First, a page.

To the left of me, a gap clears. Directly ahead of me, a taxi has stopped. In Australia, he has decided to park in what we would consider a traffic lane, but this is Afghanistan, and you can park just about anywhere you want. Though this still infuriates me, I have become used to it. I edge the car out past him. Surprisingly, I nudge his bumper. It is a slow, gentle kiss and as I pull past the driver, I bend down and check: he waves at me, he knows it was nothing. I smile, wave and prepare to drive on, when there is a loud bang on the car, and an angry face appears at the window. I do not know who this is. The man starts to shout and scream at me, he gesticulates furiously. I wind down the window a little and he reaches in and tries to lift the lock. With his other hand he drags at the window, forcing it down. I have no idea what he is saying; though it is Dari, he is incomprehensible. I am beginning to react, I push his hands out of the car and try to wind the window up. The man wrenches at my wing mirror, threatening clearly to snap it off. I sign to him and shout back, ‘Ok, I will pull over’, and he relinquishes. I pull in and try to understand him. He is saying something about hitting his car. What is he talking about? I have no idea who he is. I bumped one car, yes, but we sorted that out. Who is this man? I shout to make myself heard to him: I do not know you, I did nothing to you. I repeat myself, and then tell him, ‘I am going.’

I pull out, but I am blocked by a bus. The man thinks I am trying to flee. He is right. He bangs on the roof, and pulls at the wing mirror again, and now a policeman appears. I round the corner, agonisingly slowly. On every side traffic hems me in. I wind down my window to talk to the policeman. His weapon is cocked, threateningly towards me. I try to explain, and again deny having anything to do with this man, but it is complicated by the fact that I did hit one vehicle. I try to clarify:, yes, I hit a car. But not his car. Another man’s car. And that man, he didn’t mind, it was nothing. No mark, nothing. But no, he is not here. He has gone. And this man? I do not know him.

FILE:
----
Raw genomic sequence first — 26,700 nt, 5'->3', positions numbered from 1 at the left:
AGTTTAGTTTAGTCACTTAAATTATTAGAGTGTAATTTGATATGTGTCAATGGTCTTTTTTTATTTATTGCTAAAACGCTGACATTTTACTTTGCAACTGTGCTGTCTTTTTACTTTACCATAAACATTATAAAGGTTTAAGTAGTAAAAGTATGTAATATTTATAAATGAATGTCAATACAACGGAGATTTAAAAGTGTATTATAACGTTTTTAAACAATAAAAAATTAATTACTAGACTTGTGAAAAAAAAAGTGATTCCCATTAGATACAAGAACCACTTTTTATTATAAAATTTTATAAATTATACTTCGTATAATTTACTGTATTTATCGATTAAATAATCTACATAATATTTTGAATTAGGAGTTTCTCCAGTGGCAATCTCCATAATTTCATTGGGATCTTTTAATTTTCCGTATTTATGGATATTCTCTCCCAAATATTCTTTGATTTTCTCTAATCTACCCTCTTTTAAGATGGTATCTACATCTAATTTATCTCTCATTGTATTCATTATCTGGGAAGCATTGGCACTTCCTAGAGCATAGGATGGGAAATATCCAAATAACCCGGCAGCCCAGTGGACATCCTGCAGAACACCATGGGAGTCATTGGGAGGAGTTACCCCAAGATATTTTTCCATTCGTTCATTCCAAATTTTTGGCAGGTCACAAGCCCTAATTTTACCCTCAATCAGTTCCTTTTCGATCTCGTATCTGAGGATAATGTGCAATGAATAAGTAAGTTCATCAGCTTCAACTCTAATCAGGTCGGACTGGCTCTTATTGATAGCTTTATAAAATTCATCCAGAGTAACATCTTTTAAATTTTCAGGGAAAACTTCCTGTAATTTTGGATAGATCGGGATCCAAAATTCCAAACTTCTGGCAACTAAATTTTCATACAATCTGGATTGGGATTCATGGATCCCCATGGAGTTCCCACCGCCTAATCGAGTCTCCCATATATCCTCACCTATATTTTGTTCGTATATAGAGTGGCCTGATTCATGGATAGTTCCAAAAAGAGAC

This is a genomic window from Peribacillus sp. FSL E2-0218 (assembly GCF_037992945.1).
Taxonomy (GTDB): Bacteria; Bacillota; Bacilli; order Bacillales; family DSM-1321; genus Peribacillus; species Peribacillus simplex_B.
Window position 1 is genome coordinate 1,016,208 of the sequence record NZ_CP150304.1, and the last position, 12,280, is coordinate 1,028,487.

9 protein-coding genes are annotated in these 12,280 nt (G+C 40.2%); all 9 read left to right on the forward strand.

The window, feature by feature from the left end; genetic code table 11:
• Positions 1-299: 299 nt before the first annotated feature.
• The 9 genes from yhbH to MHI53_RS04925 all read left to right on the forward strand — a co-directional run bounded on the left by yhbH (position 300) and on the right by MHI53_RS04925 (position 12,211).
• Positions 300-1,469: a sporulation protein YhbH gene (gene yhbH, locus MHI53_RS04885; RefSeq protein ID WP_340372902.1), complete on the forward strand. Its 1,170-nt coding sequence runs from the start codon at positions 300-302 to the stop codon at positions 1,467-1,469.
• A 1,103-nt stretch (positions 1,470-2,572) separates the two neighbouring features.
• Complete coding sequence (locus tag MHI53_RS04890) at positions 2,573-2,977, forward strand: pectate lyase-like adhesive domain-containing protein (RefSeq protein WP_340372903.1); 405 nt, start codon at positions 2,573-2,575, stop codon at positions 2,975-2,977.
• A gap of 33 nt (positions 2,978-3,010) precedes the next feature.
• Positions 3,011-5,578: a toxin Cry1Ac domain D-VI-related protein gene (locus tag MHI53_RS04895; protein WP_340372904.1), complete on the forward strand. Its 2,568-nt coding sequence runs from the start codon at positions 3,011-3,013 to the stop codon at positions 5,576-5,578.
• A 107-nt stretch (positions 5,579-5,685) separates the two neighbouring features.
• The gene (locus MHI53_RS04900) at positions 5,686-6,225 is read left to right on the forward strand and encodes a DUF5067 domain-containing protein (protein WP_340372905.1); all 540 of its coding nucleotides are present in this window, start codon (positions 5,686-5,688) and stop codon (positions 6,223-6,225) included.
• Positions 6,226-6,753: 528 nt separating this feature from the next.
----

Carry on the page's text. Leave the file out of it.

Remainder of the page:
That’s it. Suddenly I am angry. There are 15 men gathering round. The traffic opens and I accelerate into a gap. I watch in the rear view mirror as the man reaches down and seizes a rock and throws it furiously after me. It strikes the tailgate. But driving away is pointless. The traffic closes again, and now a pickup full of police coasts up beside me, and they dismount. Driving away looks like fleeing, and fleeing looks only like guilt. One policeman positions himself in front of my car, his gun pointing straight at me. He braces, meaningfully. I am about to be killed over a traffic dispute. The original party has caught up with me and again has locked his arms on my wing mirror. His plan seems to be to injure my car, as I injured his. Except that I didn’t.

Resigned, yet seething, I open the window. Another policeman suddenly reaches in and unlocks the door, opens the back door and then a junior cop is seated in the back seat, his Kalashnikov swung towards me. I turn to him. ‘Get out. Step down. This is a no weapons car. You must step down.’ I point toward the sticker on our windows: an AK47 with a line crossing it out. It is unmistakeable. Amazingly, the policeman gets out. A small victory. But another cop is demanding my license. I show him my Western Australian licence. I still have a licence from Taliban times here, but I look like a Talib myself in it. It is not the time for that document.